University of Canberra

Bachelor of Physiotherapy

University of Canberra

Type of institution: University/Higher Education Institution
Level: Undergraduate
CRICOS: 00212K

Learn the science behind body movement and gain valuable knowledge, understanding, and insight about the amazing machine we call the human body - with the UC Bachelor of Physiotherapy.This four-year comprehensive course will help you explore the human body in detail, and analyse how each muscle, bone, joint, and ligament enables human movement and development across a variety of age ranges and disabilities. You will also develop a sophisticated understanding of how the lungs, heart, brain, and nerves work together, and how to improve peoples’ lives through exercise and movement.Your study of advanced functional human anatomy, combined with training from expert clinicians means you will be able to diagnose and offer effective therapeutic management solutions for a wide range of human movement disorders.Once you graduate, you’ll open doors to further study, specialisation, or a Ph.D. in Physiotherapy. This course also offers an embedded Honours program for high-achieving students looking to progress into physiotherapy research or academic careers.The course is fully accredited by the Australian Physiotherapy Council, which means you are eligible for registration with the Australian Health Practitioner Regulation Agency (AHPRA) from the day they graduate.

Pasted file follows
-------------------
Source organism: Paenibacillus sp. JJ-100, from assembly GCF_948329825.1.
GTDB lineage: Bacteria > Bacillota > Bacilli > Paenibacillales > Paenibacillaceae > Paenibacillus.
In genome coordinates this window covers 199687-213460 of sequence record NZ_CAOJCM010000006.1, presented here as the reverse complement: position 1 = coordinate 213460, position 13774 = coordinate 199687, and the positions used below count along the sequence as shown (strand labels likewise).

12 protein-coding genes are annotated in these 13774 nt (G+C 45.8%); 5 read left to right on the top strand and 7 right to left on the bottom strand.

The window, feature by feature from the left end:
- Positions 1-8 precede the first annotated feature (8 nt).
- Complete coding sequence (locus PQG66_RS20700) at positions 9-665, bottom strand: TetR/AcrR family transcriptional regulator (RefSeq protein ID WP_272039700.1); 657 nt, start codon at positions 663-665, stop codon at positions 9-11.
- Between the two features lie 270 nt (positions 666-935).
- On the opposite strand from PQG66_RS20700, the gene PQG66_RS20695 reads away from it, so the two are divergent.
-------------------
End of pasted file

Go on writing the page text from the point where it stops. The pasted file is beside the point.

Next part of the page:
96 credit points

Standard entry requirements

Admission to this course is based on an entrance rank. A rank can be achieved by the following means: Year 12 ATAR: other Australian Qualification: work experience: overseas qualification.

Study information

CampusFeesEntryMid year intakeAttendance
Canberra International: $164,000
  • ATAR: 85
  • Full-time : 4 years

Related courses

Browse more courses
Is the information on this page correct? Request update
Enquire about this course
You must agree before submitting.
Related careers

Become a member

Already a member? LoginForgot password?

Join the conversation